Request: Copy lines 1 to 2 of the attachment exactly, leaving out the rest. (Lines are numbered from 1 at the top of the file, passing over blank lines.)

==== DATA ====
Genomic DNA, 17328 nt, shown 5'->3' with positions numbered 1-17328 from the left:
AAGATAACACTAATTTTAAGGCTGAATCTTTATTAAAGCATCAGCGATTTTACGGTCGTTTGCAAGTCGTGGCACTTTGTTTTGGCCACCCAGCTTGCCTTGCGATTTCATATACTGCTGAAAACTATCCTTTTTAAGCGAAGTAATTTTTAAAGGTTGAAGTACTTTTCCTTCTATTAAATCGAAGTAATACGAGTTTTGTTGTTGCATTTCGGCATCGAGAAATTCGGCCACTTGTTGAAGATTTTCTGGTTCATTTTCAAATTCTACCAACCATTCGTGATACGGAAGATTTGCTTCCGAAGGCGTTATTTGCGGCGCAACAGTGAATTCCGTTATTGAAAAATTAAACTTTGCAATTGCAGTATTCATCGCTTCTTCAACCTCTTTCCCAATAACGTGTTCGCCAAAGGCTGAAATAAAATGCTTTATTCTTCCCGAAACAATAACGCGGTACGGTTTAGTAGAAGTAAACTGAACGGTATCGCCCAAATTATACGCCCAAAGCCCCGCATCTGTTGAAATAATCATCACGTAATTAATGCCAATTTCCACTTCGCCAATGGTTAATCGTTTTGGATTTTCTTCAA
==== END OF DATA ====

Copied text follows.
Genomic DNA, 17328 nt, shown 5'->3' with positions numbered 1-17328 from the left:
AAGATAACACTAATTTTAAGGCTGAATCTTTATTAAAGCATCAGCGATTTTACGGTCGTTTGCAAGTCGTGGCACTTTGTTTTGGCCACCCAGCTTGCCTTGCGATTTCATATACTGCTGAAAACTATCCTTTTTAAGCGAAGTAATTTTTAAAGGTTGAAGTACTTTTCCTTCTATTAAATCGAAGTAATACGAGTTTTGTTGTTGCATTTCGGCATCGAGAAATTCGGCCACTTGTTGAAGATTTTCTGGTTCATTTTCAAATTCTACCAACCATTCGTGATACGGAAGATTTGCTTCCGAAGGCGTTATTTGCGGCGCAACAGTGAATTCCGTTATTGAAAAATTAAACTTTGCAATTGCAGTATTCATCGCTTCTTCAACCTCTTTCCCAATAACGTGTTCGCCAAAGGCTGAAATAAAATGCTTTATTCTTCCCGAAACAATAACGCGGTACGGTTTAGTAGAAGTAAACTGAACGGTATCGCCCAAATTATACGCCCAAAGCCCCGCATCTGTTGAAATAATCATCACGTAATTAATGCCAATTTCCACTTCGCCAATGGTTAATCGTTTTGGATTTTCTTCAA